Purchase to Pay

In many organisations, purchase to pay is like a car crash. Like something dreadful – something that despite yourself, you can’t stop watching. Unbelievable. Horrific. Shocking even. Yet compelling. Alright, perhaps not quite that bad - but it can be pretty bad. I also mean it’s like a car crash in the sense that if you ask a few witnesses what they saw, they’ll all tell you something different. It's like they’re describing completely different events. It’s something I’ve written about before – the wide variety of views that people have of the same thing depending on their perspective. Finance people see P2P as an opportunity to account for things more accurately. Purchasing people see it as an opportunity to make savings through compliance and, indirectly, through better spend analysis to get better value for money. Ask a P2P operations person, they’ll tell you it’s about better process and straight through processing. They’re all valid perspectives and they are all correct but I have a question. Which perspective delivers the biggest benefit and more importantly, which is the one that will persuade a board to invest in P2P? In other words, what is the real business case for P2P? It's not what you might think.

It’s quite easy to “get” the benefits of e-procurement – electronic catalogues linked to a purchase approval workflow. It’s a no brainer and it was one of the most successful B2B technology of the 1990s as the opportunity was seen to emulate the ease of buying that amazon, Dell and eBay offered. But it was never as straightforward as the B2C equivalent. You don’t need to account for everything you buy on eBay and apply GL codes and cost centres and we don’t need a 3 way match. That’s why Amazon is easy. (How many times have you heard someone in business complain about their ERP purchasing module asking why it can’t be like Amazon?) And what about e-invoicing? That seems like a compelling proposition until you try to automate Accounts Payable in an environment where the purchasing process is out of control.

Would you impose purchase to pay policies on people in your organization if those policies, whether followed or not, have no real consequences? Think about it – if someone goes off piste and buys some stationery from a non-preferred supplier and expenses it – a few dollars in a few billion dollars of spend – are you really going to crack down on them? They’re going outside of a policy and they know it. Interpreted strictly, they’re breaking the rules and they could be disciplined for such behaviour. Should we develop a sense of perspective? What difference does this behaviour make?

 Israel Aerospace Industries (IAI) has revealed it is now managing its entire procurement and financial activities with its suppliers in a paperless and automated environment.

Over 3,000 suppliers exchange over 20,000 documents each month – from RFPs through purchase orders and invoices to payment confirmations – creating an efficient and environmentally-friendly process with saving of up to 50% in operational resources compared to the manual procure-to-pay process previously in place.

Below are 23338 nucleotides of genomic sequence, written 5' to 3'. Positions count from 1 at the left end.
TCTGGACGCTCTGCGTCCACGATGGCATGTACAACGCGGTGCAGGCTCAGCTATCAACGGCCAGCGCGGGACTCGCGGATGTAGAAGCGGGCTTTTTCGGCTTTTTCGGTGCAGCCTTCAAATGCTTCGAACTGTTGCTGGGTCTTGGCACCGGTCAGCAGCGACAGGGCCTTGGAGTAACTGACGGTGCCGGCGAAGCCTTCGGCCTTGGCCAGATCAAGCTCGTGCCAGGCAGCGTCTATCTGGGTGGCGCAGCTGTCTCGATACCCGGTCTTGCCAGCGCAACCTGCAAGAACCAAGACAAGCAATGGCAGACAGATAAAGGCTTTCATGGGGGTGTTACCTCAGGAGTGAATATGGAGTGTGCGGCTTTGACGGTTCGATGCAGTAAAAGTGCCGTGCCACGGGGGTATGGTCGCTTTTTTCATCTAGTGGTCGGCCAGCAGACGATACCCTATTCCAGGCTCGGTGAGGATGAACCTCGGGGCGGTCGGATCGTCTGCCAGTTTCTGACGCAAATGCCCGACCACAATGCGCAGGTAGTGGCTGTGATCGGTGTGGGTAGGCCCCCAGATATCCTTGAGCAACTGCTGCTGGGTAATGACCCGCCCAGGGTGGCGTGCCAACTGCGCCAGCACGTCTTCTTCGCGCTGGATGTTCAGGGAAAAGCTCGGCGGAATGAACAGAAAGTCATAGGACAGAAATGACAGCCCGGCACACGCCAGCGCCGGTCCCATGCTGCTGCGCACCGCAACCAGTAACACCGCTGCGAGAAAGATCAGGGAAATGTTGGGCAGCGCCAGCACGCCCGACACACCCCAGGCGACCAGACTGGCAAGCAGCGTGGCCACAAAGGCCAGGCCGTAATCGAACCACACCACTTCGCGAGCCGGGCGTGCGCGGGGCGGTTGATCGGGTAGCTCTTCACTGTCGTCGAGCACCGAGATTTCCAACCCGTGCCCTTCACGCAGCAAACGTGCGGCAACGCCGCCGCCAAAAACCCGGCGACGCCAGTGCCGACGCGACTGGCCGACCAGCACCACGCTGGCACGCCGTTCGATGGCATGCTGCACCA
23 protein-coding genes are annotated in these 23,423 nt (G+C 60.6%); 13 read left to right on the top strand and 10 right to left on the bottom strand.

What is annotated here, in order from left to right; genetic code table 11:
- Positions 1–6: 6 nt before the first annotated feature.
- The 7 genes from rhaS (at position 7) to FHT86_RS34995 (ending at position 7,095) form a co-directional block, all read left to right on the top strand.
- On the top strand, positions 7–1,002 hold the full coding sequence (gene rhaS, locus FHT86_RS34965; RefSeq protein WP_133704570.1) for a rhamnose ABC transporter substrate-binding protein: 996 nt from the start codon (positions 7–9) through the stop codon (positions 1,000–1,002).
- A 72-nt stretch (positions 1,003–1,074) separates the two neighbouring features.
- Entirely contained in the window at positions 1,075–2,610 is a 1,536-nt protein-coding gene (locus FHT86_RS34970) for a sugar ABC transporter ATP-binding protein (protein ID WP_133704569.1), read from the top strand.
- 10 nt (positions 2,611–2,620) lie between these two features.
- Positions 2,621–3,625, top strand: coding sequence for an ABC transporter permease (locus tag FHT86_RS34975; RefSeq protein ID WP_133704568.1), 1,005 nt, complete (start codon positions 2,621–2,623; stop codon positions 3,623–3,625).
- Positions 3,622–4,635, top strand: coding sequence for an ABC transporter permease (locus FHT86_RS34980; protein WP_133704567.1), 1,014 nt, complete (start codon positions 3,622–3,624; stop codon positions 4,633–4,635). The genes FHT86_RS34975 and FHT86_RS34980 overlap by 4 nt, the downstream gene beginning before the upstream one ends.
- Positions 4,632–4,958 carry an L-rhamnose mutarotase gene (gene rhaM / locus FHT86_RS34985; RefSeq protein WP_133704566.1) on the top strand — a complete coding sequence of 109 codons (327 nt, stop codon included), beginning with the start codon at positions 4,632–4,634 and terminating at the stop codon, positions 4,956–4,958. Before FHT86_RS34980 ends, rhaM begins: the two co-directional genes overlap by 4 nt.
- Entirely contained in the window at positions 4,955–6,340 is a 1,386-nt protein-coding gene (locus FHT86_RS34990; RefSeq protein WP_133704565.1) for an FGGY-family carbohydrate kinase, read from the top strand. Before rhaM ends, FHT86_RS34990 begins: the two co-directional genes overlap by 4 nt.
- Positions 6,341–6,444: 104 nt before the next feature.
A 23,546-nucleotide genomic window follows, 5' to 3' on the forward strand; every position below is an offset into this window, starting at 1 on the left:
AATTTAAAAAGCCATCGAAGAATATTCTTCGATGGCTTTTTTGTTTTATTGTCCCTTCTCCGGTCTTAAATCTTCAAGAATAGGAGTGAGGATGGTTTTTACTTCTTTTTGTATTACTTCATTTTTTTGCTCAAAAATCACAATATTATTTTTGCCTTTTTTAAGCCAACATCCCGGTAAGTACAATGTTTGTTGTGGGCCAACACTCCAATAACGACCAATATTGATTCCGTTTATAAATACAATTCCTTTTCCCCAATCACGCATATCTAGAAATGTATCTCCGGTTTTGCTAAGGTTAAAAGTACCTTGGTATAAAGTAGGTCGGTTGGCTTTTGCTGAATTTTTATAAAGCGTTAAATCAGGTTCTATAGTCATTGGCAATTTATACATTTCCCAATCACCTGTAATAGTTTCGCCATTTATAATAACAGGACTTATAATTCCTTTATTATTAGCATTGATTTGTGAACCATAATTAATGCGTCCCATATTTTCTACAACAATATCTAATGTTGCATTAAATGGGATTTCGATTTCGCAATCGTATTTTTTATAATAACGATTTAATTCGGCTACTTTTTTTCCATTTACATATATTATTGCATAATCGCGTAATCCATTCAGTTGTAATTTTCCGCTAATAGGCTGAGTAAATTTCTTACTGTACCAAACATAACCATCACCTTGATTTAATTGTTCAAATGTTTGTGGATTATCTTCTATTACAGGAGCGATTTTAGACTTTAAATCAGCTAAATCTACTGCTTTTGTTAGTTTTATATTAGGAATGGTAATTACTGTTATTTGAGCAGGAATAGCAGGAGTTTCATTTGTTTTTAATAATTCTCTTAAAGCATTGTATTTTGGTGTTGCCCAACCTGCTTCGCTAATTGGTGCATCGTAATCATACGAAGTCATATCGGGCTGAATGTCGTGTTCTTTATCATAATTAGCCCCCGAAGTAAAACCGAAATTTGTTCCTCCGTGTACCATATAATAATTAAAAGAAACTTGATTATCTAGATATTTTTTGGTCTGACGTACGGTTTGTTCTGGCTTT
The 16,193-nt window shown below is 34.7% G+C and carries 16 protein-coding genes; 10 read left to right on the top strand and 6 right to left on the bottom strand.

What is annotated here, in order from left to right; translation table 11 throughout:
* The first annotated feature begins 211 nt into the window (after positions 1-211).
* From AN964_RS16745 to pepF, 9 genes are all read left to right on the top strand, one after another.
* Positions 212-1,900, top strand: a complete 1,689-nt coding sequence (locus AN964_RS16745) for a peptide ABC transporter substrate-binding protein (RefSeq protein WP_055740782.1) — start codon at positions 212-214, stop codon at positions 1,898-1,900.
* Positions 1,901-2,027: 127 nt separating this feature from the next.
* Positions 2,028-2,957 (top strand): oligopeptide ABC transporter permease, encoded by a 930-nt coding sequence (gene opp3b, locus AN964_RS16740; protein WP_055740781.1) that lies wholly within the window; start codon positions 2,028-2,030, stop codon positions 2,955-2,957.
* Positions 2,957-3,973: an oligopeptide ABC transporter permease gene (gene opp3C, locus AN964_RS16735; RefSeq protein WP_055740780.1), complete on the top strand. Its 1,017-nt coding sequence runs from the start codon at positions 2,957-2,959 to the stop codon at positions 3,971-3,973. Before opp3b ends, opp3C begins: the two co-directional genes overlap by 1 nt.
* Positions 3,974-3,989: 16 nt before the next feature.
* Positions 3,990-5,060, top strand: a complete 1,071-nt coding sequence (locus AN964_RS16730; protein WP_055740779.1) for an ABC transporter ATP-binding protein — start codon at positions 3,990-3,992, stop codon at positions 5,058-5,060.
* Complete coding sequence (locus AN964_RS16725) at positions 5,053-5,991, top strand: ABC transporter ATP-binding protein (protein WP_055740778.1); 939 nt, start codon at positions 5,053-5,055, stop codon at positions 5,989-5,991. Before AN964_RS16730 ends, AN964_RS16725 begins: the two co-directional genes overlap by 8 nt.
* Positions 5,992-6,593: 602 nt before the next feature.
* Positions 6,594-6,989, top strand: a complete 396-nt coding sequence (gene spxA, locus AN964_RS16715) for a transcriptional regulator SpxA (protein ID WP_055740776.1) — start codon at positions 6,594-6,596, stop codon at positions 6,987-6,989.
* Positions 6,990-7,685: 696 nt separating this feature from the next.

This transformation is enabled by the Nipendo Supplier Cloud platform, which allows organizations to electronically collaborate with all of their trading partners while enabling seamless integration with their ERP systems. With over 3,000 IAI suppliers using the platform and more than 90% of invoices electronic, paperless process enables dramatic error reduction, savings of up to 50%

The purchase to pay police aren’t naturally an attractive bunch of people. Like auditors, they only bring ugly messages about compliance and process. And they don’t make their lives easier by tarnishing further their image by moaning about their lot. So how do you get the perfectly rational P2P messages across effectively? How do you prevent it from being perceived as a pointless dictat from an area of the business too remote to understand commercial realities?

It’s astonishing! At a time when we have Sarbanes Oxley and a culture of control, in the climate of transparency and scrutiny and a fetishistic focus on finance – how is it that fraudsters have been able to get away with a more than 50% increase in procurement related theft? But it’s not that astonishing really. A cursory glance at the procurement practices and purchase to pay processes in any organization will reveal opportunities to defraud and while we should never forget that it is the fraudster that’s to blame, the responsibility is shared with the executives who choose to turn a blind eye and underinvest in proper P2P.

On the back of the extraordinary announcements over recent weeks , MasterCard and Basware have just declared another supply chain finance deal. It's a big deal and it's another sign if we needed it that products and services providing working capital support to business is one of the faster growing areas in B2B. I chatted to Esa Tihilä, CEO of Basware and Hany Fam, President, Global Strategic Alliances at MasterCard last week about this new partnership. It's good news for Basware - they now have an important new string to their bow, but I think it's even better news for MasterCard who couldn't have chosen a better partner.